Chapter 4: Problems of Population Control Segment 5/11
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3. The Contours of the Crisis
A closer look at the drug crisis is instructive. There can be no doubt that the problem is serious. "Substance abuse," to use the technical term, takes a terrible toll. The grim facts are reviewed by Ethan Nadelmann in Science magazine.28 Deaths attributable to consumption of tobacco are estimated at over 300,000 a year, while alcohol use adds an additional 50,000 to 200,000 annual deaths. Among 15- to 24-year olds, alcohol is the leading cause of death, also serving as a "gateway" drug that leads to use of others, according to the National Council on Alcoholism.29 In addition, a few thousand deaths from illegal drugs are recorded: 3,562 deaths were reported in 1985, from all illegal drugs combined. According to these estimates, over 99% of deaths from substance abuse are attributable to tobacco and alcohol.
There are also enormous health costs, again, primarily from alcohol and tobacco use: "the health costs of marijuana, cocaine, and heroin combined amount to only a small fraction of those caused by either of the two licit substances," Nadelmann continues. Also to be considered is the distribution of victims. Illicit drugs primarily affect the user, but their legal cousins seriously affect others, including passive smokers and victims of drunken driving and alcohol-induced violence; "no illicit drug...is as strongly associated with violent behavior as is alcohol," Nadelmann observes, and alcohol abuse is a factor in some 40% of roughly 50,000 annual traffic deaths.
The Enviromental Protection Agency estimates that 3,800 nonsmokers die every year from lung cancer caused by breathing other peoples' tobacco smoke, and that the toll of passive smoking may be as many as 46,000 annually if heart disease and respiratory ailments are included. Officials say that if confirmed, these conclusions would require that tobacco smoke be listed as a very hazardous carcinogen (class A), along with such chemicals as benzene and radon. University of California statistician Stanton Glantz describes passive smoking as "the third leading cause of preventable death, behind smoking and alcohol."30
Illegal drugs are far from uniform in their effects. Thus, "among the roughly 60 million Americans who have smoked marijuana, not one has died from a marijuana overdose," Nadelmann reports. As he and others have observed, federal interdiction efforts have helped to shift drug use from relatively harmless marijuana to far more dangerous drugs.
One might ask why tobacco is legal and marijuana not. A possible answer is suggested by the nature of the crop. Marijuana can be grown almost anywhere, with little difficulty. It might not be easily marketable by major corporations. Tobacco is quite another story.
Questions can be raised about the accuracy of the figures. One would have to look into the procedures for determining cause of death, the scope of these inquiries, and other questions, such as the effects on children of users. But even if the official figures are far from the mark, there is little doubt that William Bennett is right in speaking of "drug-related chaos" and an "appalling, deepening crisis" -- largely attributable to alcohol and tobacco, so it appears.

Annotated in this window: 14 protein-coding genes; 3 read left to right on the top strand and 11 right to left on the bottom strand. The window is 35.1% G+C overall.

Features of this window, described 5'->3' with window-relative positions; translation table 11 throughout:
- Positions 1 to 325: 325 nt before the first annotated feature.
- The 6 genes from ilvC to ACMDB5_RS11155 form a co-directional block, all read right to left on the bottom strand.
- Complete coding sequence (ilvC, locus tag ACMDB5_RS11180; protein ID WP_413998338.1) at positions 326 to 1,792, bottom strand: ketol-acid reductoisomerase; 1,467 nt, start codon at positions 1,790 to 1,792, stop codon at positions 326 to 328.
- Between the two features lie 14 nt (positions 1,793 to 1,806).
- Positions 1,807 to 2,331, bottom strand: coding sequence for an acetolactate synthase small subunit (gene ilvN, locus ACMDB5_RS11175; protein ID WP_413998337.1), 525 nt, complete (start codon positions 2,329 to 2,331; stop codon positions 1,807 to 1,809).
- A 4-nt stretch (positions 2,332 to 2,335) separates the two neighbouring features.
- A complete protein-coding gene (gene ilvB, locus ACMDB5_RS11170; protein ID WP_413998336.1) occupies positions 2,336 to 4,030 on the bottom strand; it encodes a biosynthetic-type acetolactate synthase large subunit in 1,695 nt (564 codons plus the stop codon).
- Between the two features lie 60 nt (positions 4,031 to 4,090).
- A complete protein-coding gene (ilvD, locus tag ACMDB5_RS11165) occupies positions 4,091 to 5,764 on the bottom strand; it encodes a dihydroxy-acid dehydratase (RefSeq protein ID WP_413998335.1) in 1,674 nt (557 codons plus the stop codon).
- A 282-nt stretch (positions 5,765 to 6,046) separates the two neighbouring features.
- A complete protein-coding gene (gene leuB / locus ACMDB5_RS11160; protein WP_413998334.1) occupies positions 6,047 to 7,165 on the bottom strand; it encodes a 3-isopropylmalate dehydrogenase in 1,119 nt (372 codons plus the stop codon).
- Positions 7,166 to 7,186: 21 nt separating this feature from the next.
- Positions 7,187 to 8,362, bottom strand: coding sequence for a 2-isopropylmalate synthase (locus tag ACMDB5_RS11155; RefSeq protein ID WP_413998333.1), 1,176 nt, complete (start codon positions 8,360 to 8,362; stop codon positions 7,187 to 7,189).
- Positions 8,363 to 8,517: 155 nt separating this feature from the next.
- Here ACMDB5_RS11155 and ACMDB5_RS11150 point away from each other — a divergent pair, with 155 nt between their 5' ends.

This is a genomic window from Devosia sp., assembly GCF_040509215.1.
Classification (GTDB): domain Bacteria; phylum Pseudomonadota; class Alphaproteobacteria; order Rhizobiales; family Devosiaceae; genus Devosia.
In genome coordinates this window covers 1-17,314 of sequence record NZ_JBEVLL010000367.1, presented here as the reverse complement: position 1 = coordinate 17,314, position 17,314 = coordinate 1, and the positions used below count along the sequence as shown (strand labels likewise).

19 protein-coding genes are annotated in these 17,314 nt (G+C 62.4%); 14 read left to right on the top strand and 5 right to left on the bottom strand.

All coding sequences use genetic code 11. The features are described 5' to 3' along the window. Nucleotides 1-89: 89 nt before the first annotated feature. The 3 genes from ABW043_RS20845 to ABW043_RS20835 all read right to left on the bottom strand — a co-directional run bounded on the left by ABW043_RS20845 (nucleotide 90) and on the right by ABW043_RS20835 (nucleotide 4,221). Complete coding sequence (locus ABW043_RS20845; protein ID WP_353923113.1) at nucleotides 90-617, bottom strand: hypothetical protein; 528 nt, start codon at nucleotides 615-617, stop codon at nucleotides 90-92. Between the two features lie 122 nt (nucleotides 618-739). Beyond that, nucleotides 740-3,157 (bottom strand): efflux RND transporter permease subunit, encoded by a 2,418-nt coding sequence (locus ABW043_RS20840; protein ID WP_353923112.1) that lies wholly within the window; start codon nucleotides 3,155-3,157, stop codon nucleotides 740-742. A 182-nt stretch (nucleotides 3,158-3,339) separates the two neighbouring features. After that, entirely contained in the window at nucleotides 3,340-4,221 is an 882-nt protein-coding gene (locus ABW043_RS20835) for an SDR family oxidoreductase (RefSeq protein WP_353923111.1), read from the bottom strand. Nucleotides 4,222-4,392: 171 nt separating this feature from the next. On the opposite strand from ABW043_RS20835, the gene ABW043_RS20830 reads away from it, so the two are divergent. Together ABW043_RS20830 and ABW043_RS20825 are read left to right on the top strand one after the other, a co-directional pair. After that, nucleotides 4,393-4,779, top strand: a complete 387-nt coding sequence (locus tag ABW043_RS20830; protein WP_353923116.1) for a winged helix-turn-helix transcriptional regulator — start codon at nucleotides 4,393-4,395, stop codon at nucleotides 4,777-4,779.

Further human and social costs include the victims of drug-related crimes and the enormous growth of organized crime, which is believed to derive more than half of its revenues from the drug trade. In this case, the costs are associated with the illicit drugs, but because they are illicit, not because they are drugs. The same was true of alcohol during the prohibition era. We are dealing here with questions of social policy, which is subject to decision and choice. Nadelmann advocates legalization and regulation. Similar proposals have been advanced by a wide range of conservative opinion (the London Economist, Milton Friedman, etc.), and by some others.
Responding to Friedman, William Bennett argues that after repeal of prohibition, alcohol use soared. Hence legalization cannot be considered. Whatever the merits of the argument, it is clear that Bennett doesn't take it seriously, since he does not propose reinstituting prohibition or banning tobacco -- or even assault rifles. His own argument is simply that "drug use is wrong" and therefore must be barred. The implicit assumption is that use of tobacco, alcohol, or assault rifles is not "wrong," on grounds that remain unspoken, and that the state must prohibit and punish what is "wrong." Deceit, perhaps?31
Radical statists of the Bennett variety like to portray themselves as humanists taking a moral stance, insisting on "the difference between right and wrong." Transparently, it is sheer fraud.
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28 Nadelmann, "Drug Prohibition in the United States: Costs, Consequences, and Alternatives," Science, Sept. 1, 1989. See also letters, Science, Dec. 1.
29 Catherine Foster, CSM, Sept. 18, 1989.
30 Philip Hilts, NYT, May 10; Reuters, BG, June 26; AP, NYT, May 21, 1990.
31 Friedman, WSJ, Sept. 7; Bennett, WSJ, Sept. 19, 1989. See also Anthony Lewis, NYT, Sept. 24, 1989, noting the absurdity of Bennett's argument. KEYWORDS terrorist democracy elections cia mossad bnd nsa covert operation 911 mi6 inside job what really happened wtc pentagon joint chiefs of staff jcs centcom laser hologram usa mi5 undercover agent female sex exploitation perception deception power anarchy green social democratic participation japanese spy black-op false flag gladio terror.Stumble It!